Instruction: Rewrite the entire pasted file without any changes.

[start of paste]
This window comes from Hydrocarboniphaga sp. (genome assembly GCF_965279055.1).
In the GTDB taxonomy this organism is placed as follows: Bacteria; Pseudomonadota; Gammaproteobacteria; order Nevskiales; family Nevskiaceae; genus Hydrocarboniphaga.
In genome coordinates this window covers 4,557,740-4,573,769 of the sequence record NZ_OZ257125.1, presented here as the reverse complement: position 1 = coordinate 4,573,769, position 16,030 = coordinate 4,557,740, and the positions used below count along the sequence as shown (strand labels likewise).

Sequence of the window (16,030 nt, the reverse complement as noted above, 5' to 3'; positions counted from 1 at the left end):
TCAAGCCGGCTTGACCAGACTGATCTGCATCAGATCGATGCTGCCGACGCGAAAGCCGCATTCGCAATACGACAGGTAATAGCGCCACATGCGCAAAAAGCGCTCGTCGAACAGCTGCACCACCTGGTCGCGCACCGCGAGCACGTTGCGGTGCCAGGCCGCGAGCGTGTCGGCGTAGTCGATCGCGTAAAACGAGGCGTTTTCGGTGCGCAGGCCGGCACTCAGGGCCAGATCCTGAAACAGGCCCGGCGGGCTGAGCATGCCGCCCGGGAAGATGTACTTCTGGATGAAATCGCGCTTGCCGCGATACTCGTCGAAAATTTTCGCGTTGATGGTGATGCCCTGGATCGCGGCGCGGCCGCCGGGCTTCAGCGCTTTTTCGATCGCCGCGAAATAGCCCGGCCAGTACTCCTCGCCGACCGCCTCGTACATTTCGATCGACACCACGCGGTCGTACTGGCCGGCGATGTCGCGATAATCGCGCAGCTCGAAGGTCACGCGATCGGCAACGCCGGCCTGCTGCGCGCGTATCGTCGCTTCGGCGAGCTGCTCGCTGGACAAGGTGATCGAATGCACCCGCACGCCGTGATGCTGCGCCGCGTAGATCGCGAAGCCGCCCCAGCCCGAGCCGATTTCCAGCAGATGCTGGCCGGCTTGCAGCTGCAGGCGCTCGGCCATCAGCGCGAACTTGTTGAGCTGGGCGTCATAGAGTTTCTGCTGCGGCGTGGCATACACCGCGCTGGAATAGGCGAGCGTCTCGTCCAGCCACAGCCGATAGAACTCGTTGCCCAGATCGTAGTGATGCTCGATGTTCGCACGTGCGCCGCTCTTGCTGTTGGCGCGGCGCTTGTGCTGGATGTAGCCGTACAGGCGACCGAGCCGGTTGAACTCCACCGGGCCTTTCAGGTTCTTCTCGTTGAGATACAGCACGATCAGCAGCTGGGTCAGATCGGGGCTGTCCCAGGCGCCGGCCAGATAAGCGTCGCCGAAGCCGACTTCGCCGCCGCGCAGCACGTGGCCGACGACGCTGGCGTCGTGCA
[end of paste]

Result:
This window comes from Hydrocarboniphaga sp. (genome assembly GCF_965279055.1).
In the GTDB taxonomy this organism is placed as follows: Bacteria; Pseudomonadota; Gammaproteobacteria; order Nevskiales; family Nevskiaceae; genus Hydrocarboniphaga.
In genome coordinates this window covers 4,557,740-4,573,769 of the sequence record NZ_OZ257125.1, presented here as the reverse complement: position 1 = coordinate 4,573,769, position 16,030 = coordinate 4,557,740, and the positions used below count along the sequence as shown (strand labels likewise).

Sequence of the window (16,030 nt, the reverse complement as noted above, 5' to 3'; positions counted from 1 at the left end):
TCAAGCCGGCTTGACCAGACTGATCTGCATCAGATCGATGCTGCCGACGCGAAAGCCGCATTCGCAATACGACAGGTAATAGCGCCACATGCGCAAAAAGCGCTCGTCGAACAGCTGCACCACCTGGTCGCGCACCGCGAGCACGTTGCGGTGCCAGGCCGCGAGCGTGTCGGCGTAGTCGATCGCGTAAAACGAGGCGTTTTCGGTGCGCAGGCCGGCACTCAGGGCCAGATCCTGAAACAGGCCCGGCGGGCTGAGCATGCCGCCCGGGAAGATGTACTTCTGGATGAAATCGCGCTTGCCGCGATACTCGTCGAAAATTTTCGCGTTGATGGTGATGCCCTGGATCGCGGCGCGGCCGCCGGGCTTCAGCGCTTTTTCGATCGCCGCGAAATAGCCCGGCCAGTACTCCTCGCCGACCGCCTCGTACATTTCGATCGACACCACGCGGTCGTACTGGCCGGCGATGTCGCGATAATCGCGCAGCTCGAAGGTCACGCGATCGGCAACGCCGGCCTGCTGCGCGCGTATCGTCGCTTCGGCGAGCTGCTCGCTGGACAAGGTGATCGAATGCACCCGCACGCCGTGATGCTGCGCCGCGTAGATCGCGAAGCCGCCCCAGCCCGAGCCGATTTCCAGCAGATGCTGGCCGGCTTGCAGCTGCAGGCGCTCGGCCATCAGCGCGAACTTGTTGAGCTGGGCGTCATAGAGTTTCTGCTGCGGCGTGGCATACACCGCGCTGGAATAGGCGAGCGTCTCGTCCAGCCACAGCCGATAGAACTCGTTGCCCAGATCGTAGTGATGCTCGATGTTCGCACGTGCGCCGCTCTTGCTGTTGGCGCGGCGCTTGTGCTGGATGTAGCCGTACAGGCGACCGAGCCGGTTGAACTCCACCGGGCCTTTCAGGTTCTTCTCGTTGAGATACAGCACGATCAGCAGCTGGGTCAGATCGGGGCTGTCCCAGGCGCCGGCCAGATAAGCGTCGCCGAAGCCGACTTCGCCGCCGCGCAGCACGTGGCCGACGACGCTGGCGTCGTGCA